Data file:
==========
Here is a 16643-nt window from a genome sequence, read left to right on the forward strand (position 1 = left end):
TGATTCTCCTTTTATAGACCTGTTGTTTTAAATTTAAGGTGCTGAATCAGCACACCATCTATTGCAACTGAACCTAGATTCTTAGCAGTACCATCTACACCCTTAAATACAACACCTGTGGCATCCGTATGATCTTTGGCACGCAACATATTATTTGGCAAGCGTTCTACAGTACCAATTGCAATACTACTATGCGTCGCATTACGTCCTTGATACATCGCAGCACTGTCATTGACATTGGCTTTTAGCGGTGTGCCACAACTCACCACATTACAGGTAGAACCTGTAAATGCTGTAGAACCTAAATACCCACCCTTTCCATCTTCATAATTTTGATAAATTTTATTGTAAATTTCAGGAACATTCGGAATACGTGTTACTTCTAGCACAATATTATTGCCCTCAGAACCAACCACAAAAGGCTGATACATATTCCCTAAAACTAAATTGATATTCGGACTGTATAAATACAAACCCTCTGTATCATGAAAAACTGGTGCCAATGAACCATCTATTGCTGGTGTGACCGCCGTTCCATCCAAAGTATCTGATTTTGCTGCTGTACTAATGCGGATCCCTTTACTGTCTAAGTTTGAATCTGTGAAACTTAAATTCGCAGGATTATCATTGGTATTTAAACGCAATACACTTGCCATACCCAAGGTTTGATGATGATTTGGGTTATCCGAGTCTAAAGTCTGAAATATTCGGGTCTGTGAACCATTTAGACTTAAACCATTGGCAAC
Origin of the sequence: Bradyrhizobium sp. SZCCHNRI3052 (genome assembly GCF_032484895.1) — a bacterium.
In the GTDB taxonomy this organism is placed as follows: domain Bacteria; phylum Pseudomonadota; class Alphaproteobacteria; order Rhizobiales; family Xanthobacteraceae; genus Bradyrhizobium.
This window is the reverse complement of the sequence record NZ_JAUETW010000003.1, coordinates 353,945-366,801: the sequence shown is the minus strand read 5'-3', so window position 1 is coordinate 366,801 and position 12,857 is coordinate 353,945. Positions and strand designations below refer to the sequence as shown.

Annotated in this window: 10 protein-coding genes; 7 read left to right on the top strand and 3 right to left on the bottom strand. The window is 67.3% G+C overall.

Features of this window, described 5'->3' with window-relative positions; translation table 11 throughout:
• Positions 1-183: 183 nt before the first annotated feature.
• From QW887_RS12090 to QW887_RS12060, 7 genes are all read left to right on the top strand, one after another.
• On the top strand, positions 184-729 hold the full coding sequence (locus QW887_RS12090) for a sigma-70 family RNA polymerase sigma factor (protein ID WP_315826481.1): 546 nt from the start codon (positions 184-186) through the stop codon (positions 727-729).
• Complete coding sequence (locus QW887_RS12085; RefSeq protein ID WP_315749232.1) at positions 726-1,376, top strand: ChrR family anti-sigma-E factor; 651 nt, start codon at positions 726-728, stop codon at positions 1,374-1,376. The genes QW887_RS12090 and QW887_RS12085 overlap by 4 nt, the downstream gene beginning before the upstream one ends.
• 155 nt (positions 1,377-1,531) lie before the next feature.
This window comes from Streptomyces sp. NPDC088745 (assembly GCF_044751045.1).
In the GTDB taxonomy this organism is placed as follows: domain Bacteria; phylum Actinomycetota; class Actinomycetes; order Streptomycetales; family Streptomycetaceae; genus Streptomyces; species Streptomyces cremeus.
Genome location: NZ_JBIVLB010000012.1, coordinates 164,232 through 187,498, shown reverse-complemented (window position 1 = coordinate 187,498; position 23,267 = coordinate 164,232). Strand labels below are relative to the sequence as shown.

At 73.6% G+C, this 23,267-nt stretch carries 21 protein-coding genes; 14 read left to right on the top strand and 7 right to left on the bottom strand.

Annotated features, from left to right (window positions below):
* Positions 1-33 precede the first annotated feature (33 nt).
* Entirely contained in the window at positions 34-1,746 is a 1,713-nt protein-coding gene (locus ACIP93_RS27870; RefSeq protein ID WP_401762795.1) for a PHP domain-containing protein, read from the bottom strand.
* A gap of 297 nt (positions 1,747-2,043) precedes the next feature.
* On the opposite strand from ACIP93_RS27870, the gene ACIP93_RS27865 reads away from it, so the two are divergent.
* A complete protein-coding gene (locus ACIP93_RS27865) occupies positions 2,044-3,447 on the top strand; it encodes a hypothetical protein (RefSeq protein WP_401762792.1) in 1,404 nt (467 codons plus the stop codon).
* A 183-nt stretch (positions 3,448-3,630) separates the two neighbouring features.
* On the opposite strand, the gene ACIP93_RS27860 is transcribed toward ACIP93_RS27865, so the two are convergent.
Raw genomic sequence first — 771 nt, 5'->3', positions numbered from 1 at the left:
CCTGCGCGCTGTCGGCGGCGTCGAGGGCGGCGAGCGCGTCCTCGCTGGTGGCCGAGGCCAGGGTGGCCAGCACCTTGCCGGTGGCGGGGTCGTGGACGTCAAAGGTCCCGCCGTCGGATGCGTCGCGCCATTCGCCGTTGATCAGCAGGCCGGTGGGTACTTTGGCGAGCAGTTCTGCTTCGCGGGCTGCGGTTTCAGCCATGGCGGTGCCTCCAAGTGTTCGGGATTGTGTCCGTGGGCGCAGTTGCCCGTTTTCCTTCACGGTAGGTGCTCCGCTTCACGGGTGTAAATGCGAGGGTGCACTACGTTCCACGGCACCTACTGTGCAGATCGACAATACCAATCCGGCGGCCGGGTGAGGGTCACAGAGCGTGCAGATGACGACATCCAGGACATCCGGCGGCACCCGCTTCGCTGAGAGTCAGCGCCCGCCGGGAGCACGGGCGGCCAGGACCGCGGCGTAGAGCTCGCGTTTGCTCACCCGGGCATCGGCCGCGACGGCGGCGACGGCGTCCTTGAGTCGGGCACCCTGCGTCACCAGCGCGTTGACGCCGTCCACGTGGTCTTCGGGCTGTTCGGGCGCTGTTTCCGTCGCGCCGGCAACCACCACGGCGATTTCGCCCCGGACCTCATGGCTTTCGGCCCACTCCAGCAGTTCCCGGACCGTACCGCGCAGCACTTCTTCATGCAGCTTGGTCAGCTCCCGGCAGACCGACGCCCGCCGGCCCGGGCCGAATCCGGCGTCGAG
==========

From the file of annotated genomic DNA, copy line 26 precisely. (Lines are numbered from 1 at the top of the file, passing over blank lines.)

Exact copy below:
CCTGCGCGCTGTCGGCGGCGTCGAGGGCGGCGAGCGCGTCCTCGCTGGTGGCCGAGGCCAGGGTGGCCAGCACCTTGCCGGTGGCGGGGTCGTGGACGTCAAAGGTCCCGCCGTCGGATGCGTCGCGCCATTCGCCGTTGATCAGCAGGCCGGTGGGTACTTTGGCGAGCAGTTCTGCTTCGCGGGCTGCGGTTTCAGCCATGGCGGTGCCTCCAAGTGTTCGGGATTGTGTCCGTGGGCGCAGTTGCCCGTTTTCCTTCACGGTAGGTGCTCCGCTTCACGGGTGTAAATGCGAGGGTGCACTACGTTCCACGGCACCTACTGTGCAGATCGACAATACCAATCCGGCGGCCGGGTGAGGGTCACAGAGCGTGCAGATGACGACATCCAGGACATCCGGCGGCACCCGCTTCGCTGAGAGTCAGCGCCCGCCGGGAGCACGGGCGGCCAGGACCGCGGCGTAGAGCTCGCGTTTGCTCACCCGGGCATCGGCCGCGACGGCGGCGACGGCGTCCTTGAGTCGGGCACCCTGCGTCACCAGCGCGTTGACGCCGTCCACGTGGTCTTCGGGCTGTTCGGGCGCTGTTTCCGTCGCGCCGGCAACCACCACGGCGATTTCGCCCCGGACCTCATGGCTTTCGGCCCACTCCAGCAGTTCCCGGACCGTACCGCGCAGCACTTCTTCATGCAGCTTGGTCAGCTCCCGGCAGACCGACGCCCGCCGGCCCGGGCCGAATCCGGCGTCGAG